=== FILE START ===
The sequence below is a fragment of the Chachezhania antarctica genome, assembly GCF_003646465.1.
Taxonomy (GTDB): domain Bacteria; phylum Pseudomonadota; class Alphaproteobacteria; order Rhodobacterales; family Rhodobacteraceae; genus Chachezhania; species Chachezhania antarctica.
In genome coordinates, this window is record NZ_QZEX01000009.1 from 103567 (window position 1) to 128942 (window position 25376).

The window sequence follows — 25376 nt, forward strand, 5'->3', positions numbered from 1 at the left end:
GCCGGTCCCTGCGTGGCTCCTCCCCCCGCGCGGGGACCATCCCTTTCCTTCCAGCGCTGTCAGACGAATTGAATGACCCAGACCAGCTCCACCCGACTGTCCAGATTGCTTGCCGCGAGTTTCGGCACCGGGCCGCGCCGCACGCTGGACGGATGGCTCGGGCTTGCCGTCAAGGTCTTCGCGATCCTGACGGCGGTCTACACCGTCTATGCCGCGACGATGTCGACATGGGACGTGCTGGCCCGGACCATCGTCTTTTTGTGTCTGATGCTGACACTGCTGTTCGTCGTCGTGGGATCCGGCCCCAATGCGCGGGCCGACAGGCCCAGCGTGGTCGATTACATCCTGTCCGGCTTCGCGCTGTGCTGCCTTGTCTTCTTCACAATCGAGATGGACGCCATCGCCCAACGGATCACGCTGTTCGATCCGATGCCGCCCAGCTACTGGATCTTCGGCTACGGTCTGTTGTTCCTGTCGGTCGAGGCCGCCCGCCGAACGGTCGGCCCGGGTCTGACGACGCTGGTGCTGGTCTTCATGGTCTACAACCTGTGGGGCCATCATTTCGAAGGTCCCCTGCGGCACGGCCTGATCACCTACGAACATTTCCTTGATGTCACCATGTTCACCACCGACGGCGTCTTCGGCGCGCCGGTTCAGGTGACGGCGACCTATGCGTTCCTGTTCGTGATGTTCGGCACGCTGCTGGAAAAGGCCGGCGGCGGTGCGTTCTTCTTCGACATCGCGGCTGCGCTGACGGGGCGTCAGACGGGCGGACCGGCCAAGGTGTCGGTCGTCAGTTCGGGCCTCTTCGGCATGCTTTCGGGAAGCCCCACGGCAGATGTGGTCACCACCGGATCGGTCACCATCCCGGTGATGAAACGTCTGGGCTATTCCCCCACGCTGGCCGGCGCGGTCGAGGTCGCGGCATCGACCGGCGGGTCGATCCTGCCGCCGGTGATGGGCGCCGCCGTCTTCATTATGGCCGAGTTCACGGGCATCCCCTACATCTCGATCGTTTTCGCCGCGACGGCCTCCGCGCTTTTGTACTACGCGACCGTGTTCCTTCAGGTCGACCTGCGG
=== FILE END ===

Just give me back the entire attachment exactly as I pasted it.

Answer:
The sequence below is a fragment of the Chachezhania antarctica genome, assembly GCF_003646465.1.
Taxonomy (GTDB): domain Bacteria; phylum Pseudomonadota; class Alphaproteobacteria; order Rhodobacterales; family Rhodobacteraceae; genus Chachezhania; species Chachezhania antarctica.
In genome coordinates, this window is record NZ_QZEX01000009.1 from 103567 (window position 1) to 128942 (window position 25376).

The window sequence follows — 25376 nt, forward strand, 5'->3', positions numbered from 1 at the left end:
GCCGGTCCCTGCGTGGCTCCTCCCCCCGCGCGGGGACCATCCCTTTCCTTCCAGCGCTGTCAGACGAATTGAATGACCCAGACCAGCTCCACCCGACTGTCCAGATTGCTTGCCGCGAGTTTCGGCACCGGGCCGCGCCGCACGCTGGACGGATGGCTCGGGCTTGCCGTCAAGGTCTTCGCGATCCTGACGGCGGTCTACACCGTCTATGCCGCGACGATGTCGACATGGGACGTGCTGGCCCGGACCATCGTCTTTTTGTGTCTGATGCTGACACTGCTGTTCGTCGTCGTGGGATCCGGCCCCAATGCGCGGGCCGACAGGCCCAGCGTGGTCGATTACATCCTGTCCGGCTTCGCGCTGTGCTGCCTTGTCTTCTTCACAATCGAGATGGACGCCATCGCCCAACGGATCACGCTGTTCGATCCGATGCCGCCCAGCTACTGGATCTTCGGCTACGGTCTGTTGTTCCTGTCGGTCGAGGCCGCCCGCCGAACGGTCGGCCCGGGTCTGACGACGCTGGTGCTGGTCTTCATGGTCTACAACCTGTGGGGCCATCATTTCGAAGGTCCCCTGCGGCACGGCCTGATCACCTACGAACATTTCCTTGATGTCACCATGTTCACCACCGACGGCGTCTTCGGCGCGCCGGTTCAGGTGACGGCGACCTATGCGTTCCTGTTCGTGATGTTCGGCACGCTGCTGGAAAAGGCCGGCGGCGGTGCGTTCTTCTTCGACATCGCGGCTGCGCTGACGGGGCGTCAGACGGGCGGACCGGCCAAGGTGTCGGTCGTCAGTTCGGGCCTCTTCGGCATGCTTTCGGGAAGCCCCACGGCAGATGTGGTCACCACCGGATCGGTCACCATCCCGGTGATGAAACGTCTGGGCTATTCCCCCACGCTGGCCGGCGCGGTCGAGGTCGCGGCATCGACCGGCGGGTCGATCCTGCCGCCGGTGATGGGCGCCGCCGTCTTCATTATGGCCGAGTTCACGGGCATCCCCTACATCTCGATCGTTTTCGCCGCGACGGCCTCCGCGCTTTTGTACTACGCGACCGTGTTCCTTCAGGTCGACCTGCGG